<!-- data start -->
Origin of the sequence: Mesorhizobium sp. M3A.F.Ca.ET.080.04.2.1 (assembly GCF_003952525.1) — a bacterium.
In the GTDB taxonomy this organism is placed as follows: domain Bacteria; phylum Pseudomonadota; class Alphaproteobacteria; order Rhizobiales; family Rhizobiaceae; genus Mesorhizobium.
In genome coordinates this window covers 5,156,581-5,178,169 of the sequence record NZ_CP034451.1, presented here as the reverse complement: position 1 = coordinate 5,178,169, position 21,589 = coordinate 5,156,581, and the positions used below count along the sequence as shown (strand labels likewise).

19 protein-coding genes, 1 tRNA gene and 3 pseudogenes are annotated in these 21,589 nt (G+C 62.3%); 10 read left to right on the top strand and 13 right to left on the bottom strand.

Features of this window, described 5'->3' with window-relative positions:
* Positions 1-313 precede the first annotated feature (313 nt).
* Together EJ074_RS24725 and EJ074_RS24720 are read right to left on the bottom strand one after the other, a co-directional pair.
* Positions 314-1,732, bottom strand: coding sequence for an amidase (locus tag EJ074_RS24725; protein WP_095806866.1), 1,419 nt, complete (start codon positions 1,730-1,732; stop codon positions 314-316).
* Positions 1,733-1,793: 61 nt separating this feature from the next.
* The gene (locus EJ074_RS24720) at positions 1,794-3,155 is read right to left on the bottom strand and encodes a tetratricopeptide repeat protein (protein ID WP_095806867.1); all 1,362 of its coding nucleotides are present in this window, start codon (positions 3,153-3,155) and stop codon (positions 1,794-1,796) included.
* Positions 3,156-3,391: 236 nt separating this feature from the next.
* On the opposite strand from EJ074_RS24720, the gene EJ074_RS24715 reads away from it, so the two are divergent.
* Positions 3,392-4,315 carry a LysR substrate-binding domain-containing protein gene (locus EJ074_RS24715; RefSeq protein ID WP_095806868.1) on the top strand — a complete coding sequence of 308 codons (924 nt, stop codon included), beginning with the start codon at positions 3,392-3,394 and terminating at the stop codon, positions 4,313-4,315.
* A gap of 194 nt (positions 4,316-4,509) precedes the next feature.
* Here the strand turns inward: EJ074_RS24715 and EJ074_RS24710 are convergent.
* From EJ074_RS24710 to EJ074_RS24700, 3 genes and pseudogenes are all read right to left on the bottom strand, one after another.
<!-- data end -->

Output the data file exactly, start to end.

Origin of the sequence: Mesorhizobium sp. M3A.F.Ca.ET.080.04.2.1 (assembly GCF_003952525.1) — a bacterium.
In the GTDB taxonomy this organism is placed as follows: domain Bacteria; phylum Pseudomonadota; class Alphaproteobacteria; order Rhizobiales; family Rhizobiaceae; genus Mesorhizobium.
In genome coordinates this window covers 5,156,581-5,178,169 of the sequence record NZ_CP034451.1, presented here as the reverse complement: position 1 = coordinate 5,178,169, position 21,589 = coordinate 5,156,581, and the positions used below count along the sequence as shown (strand labels likewise).

19 protein-coding genes, 1 tRNA gene and 3 pseudogenes are annotated in these 21,589 nt (G+C 62.3%); 10 read left to right on the top strand and 13 right to left on the bottom strand.

Features of this window, described 5'->3' with window-relative positions:
* Positions 1-313 precede the first annotated feature (313 nt).
* Together EJ074_RS24725 and EJ074_RS24720 are read right to left on the bottom strand one after the other, a co-directional pair.
* Positions 314-1,732, bottom strand: coding sequence for an amidase (locus tag EJ074_RS24725; protein WP_095806866.1), 1,419 nt, complete (start codon positions 1,730-1,732; stop codon positions 314-316).
* Positions 1,733-1,793: 61 nt separating this feature from the next.
* The gene (locus EJ074_RS24720) at positions 1,794-3,155 is read right to left on the bottom strand and encodes a tetratricopeptide repeat protein (protein ID WP_095806867.1); all 1,362 of its coding nucleotides are present in this window, start codon (positions 3,153-3,155) and stop codon (positions 1,794-1,796) included.
* Positions 3,156-3,391: 236 nt separating this feature from the next.
* On the opposite strand from EJ074_RS24720, the gene EJ074_RS24715 reads away from it, so the two are divergent.
* Positions 3,392-4,315 carry a LysR substrate-binding domain-containing protein gene (locus EJ074_RS24715; RefSeq protein ID WP_095806868.1) on the top strand — a complete coding sequence of 308 codons (924 nt, stop codon included), beginning with the start codon at positions 3,392-3,394 and terminating at the stop codon, positions 4,313-4,315.
* A gap of 194 nt (positions 4,316-4,509) precedes the next feature.
* Here the strand turns inward: EJ074_RS24715 and EJ074_RS24710 are convergent.
* From EJ074_RS24710 to EJ074_RS24700, 3 genes and pseudogenes are all read right to left on the bottom strand, one after another.